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  • Jennifer M Mueller-Phillips
    An Examination of Partner Perceptions of Partner Rotation:...1
    research summary posted October 10, 2013 by Jennifer M Mueller-Phillips, tagged 01.0 Standard Setting, 01.05 Impact of SOX, 04.0 Independence and Ethics, 04.08 Impact of SEC Rules Changes/SarbOx, 11.0 Audit Quality and Quality Control, 11.04 Industry Experience 
    Title:
    An Examination of Partner Perceptions of Partner Rotation: Direct and Indirect Consequences to Audit Quality
    Practical Implications:

    The findings of this study shed light on the perceived benefits and detriments of the five versus seven year partner rotation requirements.  The results highlight the potential unintended consequences of implementing the accelerated rotation including a reduction in partner quality of life and auditor independence and audit quality. 


    For more information on this study, please contact Brian Daugherty. 
     

    Citation:

    Daugherty, B., D. Dickins, R. Hatfield, and J. Higgs.  2012.  An Examination of Partner Perceptions of Partner Rotation:  Direct and Indirect Consequences to Audit Quality. Auditing: A Journal of Practice & Theory 31 (1): 97-114. 

    Keywords:
    Sarbanes-Oxley; audit partner rotation; auditor independence; audit quality; quality of life.
    Purpose of the Study:

    This study examines practicing audit partner perceptions regarding the mandatory partner rotation and cooling off periods.  Specifically, the authors investigate how recently enacted and stringent rules might negatively impact auditor quality of life leading to deterioration in audit quality.  As a result of the Sarbanes-Oxley Act of 2002 (SOX), the US moved from a seven-year rotation with a two-year cooling-off period to a five-year rotation and five-year cooling-off period.  This change in standard provides the authors the opportunity to investigate the perceptions of partner that have worked under both standards.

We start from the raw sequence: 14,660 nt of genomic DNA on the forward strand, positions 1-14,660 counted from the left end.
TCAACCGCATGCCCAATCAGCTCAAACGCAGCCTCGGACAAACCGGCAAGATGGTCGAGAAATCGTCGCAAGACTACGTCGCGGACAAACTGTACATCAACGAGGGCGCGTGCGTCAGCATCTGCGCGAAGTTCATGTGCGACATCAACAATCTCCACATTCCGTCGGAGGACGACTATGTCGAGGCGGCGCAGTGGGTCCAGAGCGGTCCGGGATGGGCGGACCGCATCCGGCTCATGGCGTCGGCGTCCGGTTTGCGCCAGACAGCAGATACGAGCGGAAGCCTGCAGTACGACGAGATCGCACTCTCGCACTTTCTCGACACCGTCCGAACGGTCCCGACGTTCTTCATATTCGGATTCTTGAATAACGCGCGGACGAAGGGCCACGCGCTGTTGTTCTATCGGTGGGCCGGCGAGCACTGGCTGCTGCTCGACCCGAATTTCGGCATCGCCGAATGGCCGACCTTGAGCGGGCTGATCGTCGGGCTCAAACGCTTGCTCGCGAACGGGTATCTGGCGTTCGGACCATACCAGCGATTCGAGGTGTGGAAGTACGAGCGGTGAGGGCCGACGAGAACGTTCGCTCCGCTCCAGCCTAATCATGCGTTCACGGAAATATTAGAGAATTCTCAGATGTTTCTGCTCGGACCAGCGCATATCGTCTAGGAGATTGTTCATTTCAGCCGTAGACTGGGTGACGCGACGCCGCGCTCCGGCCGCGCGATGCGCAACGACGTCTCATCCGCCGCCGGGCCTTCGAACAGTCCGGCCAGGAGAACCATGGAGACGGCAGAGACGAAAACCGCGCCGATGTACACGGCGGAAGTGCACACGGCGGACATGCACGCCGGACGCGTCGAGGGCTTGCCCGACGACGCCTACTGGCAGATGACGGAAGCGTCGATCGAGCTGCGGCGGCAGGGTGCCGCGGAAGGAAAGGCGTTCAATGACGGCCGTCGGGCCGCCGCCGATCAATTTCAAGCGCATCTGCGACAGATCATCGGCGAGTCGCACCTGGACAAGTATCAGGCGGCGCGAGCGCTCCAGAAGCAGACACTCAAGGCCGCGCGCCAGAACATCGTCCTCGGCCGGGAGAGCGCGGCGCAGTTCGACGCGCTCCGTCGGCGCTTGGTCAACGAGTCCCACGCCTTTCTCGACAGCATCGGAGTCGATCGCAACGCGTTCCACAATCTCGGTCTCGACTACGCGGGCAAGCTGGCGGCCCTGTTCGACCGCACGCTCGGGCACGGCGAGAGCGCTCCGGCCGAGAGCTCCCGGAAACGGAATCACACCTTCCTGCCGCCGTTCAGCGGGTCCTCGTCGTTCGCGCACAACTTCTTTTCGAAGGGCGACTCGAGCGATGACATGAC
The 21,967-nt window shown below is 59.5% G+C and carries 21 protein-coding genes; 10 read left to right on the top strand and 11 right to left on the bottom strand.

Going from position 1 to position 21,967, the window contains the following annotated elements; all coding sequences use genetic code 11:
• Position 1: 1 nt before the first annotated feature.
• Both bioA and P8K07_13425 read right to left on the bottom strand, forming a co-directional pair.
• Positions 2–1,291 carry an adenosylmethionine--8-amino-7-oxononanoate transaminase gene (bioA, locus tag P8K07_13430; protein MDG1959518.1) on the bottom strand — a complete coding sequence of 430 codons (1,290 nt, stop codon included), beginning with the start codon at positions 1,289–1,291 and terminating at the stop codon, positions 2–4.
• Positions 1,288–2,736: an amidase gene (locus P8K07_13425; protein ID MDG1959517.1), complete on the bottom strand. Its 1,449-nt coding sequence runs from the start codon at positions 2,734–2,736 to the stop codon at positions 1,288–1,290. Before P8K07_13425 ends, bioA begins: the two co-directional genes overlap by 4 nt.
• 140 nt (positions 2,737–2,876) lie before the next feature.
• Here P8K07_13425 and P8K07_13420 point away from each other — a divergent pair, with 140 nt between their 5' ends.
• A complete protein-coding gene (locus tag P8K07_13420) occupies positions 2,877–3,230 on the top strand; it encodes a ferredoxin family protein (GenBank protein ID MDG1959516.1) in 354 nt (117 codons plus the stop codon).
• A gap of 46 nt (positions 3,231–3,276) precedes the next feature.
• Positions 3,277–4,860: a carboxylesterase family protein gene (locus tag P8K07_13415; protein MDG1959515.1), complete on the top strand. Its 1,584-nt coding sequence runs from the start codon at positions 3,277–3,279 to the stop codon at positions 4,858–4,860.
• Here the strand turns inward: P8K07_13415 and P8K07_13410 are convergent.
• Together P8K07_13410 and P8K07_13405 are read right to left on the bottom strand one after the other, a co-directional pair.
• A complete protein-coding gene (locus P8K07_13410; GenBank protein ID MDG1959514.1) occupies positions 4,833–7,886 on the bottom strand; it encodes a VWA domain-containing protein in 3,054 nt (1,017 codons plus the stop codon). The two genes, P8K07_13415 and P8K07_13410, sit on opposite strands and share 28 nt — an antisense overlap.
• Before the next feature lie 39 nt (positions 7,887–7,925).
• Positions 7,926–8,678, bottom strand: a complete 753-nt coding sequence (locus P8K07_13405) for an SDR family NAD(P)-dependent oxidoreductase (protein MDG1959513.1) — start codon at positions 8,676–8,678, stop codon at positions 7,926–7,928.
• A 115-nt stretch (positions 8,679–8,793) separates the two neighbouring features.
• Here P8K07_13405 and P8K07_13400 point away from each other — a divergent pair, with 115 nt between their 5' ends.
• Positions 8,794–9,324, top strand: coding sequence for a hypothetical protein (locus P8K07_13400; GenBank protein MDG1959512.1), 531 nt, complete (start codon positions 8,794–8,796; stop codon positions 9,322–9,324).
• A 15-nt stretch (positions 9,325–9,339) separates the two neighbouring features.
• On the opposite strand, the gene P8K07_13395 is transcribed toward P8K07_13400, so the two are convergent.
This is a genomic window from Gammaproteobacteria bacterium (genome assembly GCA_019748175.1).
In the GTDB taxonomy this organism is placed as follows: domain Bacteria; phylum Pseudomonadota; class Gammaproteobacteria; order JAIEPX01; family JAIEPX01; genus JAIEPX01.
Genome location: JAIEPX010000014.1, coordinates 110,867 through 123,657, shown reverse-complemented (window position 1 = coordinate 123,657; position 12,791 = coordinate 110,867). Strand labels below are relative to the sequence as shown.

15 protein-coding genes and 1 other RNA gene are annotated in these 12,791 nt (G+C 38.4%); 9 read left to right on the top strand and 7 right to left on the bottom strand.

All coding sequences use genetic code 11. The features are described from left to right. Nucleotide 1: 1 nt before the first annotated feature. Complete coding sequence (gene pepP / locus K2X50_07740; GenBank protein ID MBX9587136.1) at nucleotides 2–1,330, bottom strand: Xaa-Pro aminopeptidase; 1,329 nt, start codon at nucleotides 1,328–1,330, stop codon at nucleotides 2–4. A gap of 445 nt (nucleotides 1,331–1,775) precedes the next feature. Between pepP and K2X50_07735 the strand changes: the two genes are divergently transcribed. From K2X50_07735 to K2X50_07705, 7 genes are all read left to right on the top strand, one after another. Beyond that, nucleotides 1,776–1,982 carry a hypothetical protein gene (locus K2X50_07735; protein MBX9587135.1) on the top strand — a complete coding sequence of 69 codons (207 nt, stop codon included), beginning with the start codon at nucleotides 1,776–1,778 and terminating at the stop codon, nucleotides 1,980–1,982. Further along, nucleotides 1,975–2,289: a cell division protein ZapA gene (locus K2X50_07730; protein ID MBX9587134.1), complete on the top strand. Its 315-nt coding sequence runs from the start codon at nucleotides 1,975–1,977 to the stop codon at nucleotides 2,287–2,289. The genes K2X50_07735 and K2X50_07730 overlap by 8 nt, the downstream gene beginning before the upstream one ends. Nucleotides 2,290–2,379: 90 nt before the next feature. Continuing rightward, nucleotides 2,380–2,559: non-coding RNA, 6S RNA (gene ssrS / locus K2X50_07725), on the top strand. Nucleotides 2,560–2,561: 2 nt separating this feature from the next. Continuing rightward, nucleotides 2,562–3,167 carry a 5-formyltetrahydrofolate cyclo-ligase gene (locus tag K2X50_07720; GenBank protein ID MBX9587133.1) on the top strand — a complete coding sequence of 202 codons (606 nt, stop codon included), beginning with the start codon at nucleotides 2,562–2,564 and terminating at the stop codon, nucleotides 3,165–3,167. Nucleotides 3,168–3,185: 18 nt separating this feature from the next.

Design/Method/ Approach:

    The authors conducted in-depth semi-structured interviews with seven practicing audit partners.  Most of these partners were managing partners from various geographic locations.  Based on those interviews, the authors developed a model of the effects of mandatory rotation and created a field survey that was completed by 370 audit partners.  Collection of survey results occurred prior to May 2011. 

    Findings:

    The audit partners in the study believed that rotation generally improved independence which has a positive impact on audit quality.  However, partners also expressed that accelerated rotation reduced client-specific knowledge and had a negative impact on audit quality.  Partners suggested that the accelerated rotation and extended cooling-off period imposed by SOX has increased the need to relocate if the partner wishes to remain in the same industry.  As a result partners often choose to gain new industry experience and stay in the same location, rather than to relocate.  This decision maintains the partner quality of life, but possibly at the expense of industry depth and to the detriment of overall audit quality.  Partners also discussed a two to three-year new-client familiarization process, resulting in an increase in the amount of time that engagements suffer from “start-up efficacy”.  In sum, although the partners view rotation in general as a means to improve independence, they believe the accelerated rotation imposed by SOX may actually result in a reduction in independence and possibly audit quality.

    Category:
    Audit Quality & Quality Control, Independence & Ethics, Standard Setting
    Sub-category: